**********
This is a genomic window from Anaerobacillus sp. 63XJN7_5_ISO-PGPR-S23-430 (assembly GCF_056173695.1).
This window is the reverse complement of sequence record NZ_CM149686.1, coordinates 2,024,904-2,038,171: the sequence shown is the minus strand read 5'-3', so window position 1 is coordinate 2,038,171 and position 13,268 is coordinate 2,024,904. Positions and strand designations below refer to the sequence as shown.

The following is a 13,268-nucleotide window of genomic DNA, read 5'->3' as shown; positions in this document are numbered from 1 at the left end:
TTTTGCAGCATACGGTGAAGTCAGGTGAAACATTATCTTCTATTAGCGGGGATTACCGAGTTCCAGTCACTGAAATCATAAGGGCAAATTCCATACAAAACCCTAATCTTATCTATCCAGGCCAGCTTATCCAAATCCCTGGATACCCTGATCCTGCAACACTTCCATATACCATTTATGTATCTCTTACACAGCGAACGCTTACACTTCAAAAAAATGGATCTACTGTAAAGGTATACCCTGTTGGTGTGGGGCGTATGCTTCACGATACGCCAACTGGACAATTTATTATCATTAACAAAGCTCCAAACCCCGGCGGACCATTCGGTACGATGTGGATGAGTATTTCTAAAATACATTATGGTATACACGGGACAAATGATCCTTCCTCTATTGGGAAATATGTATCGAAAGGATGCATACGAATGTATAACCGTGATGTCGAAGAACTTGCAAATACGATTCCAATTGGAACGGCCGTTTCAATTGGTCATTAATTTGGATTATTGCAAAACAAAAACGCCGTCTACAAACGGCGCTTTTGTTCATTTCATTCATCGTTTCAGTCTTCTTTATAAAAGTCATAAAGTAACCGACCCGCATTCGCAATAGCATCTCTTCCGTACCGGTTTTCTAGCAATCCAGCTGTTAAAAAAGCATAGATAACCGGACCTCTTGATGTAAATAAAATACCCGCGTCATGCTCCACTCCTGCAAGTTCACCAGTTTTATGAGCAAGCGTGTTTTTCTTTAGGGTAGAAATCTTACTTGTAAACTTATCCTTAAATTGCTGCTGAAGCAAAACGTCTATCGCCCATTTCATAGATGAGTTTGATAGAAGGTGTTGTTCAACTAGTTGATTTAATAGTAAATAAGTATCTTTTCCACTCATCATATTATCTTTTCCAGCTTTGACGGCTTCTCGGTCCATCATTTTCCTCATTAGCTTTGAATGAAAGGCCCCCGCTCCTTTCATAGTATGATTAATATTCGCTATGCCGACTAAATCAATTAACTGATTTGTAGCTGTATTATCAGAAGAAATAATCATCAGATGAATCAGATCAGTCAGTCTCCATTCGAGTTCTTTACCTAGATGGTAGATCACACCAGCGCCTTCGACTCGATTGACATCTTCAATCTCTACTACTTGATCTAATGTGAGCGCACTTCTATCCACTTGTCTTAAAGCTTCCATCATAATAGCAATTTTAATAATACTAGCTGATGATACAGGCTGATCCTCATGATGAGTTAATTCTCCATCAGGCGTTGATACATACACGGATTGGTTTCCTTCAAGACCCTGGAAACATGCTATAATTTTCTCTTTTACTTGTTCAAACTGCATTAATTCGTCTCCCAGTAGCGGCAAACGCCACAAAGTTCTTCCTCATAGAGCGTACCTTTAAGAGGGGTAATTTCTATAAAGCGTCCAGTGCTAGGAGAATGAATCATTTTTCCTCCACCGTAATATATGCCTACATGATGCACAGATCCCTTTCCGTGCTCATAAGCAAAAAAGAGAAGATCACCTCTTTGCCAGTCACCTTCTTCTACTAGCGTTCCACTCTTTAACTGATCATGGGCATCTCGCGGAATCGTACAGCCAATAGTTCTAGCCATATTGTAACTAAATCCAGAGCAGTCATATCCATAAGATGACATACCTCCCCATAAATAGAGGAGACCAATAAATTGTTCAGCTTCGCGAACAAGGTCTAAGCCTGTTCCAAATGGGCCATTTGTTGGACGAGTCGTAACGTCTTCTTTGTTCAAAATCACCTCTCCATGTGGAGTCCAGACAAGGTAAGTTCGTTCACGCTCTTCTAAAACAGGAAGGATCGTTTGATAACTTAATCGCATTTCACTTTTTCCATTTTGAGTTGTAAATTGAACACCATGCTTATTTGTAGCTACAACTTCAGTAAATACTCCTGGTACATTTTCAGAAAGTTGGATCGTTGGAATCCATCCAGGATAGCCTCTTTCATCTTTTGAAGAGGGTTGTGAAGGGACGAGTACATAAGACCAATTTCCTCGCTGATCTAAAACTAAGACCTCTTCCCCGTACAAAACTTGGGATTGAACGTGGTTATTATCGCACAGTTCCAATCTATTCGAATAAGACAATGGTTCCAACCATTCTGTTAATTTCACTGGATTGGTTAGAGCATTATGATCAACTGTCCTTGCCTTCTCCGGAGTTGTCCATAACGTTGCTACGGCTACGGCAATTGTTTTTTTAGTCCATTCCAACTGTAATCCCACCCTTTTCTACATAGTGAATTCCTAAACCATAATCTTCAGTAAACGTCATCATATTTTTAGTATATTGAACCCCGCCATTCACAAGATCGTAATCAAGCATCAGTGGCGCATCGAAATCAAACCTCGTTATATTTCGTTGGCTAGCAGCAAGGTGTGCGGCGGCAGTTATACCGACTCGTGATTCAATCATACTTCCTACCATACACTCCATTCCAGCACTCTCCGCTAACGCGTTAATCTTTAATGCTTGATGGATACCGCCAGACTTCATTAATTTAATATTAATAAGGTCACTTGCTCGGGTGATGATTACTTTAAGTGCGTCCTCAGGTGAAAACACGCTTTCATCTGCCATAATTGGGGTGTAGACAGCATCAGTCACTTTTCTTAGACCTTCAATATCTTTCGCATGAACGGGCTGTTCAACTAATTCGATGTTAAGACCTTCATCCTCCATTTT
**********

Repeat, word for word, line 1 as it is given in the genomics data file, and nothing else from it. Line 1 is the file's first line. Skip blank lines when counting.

This is a genomic window from Anaerobacillus sp. 63XJN7_5_ISO-PGPR-S23-430 (assembly GCF_056173695.1).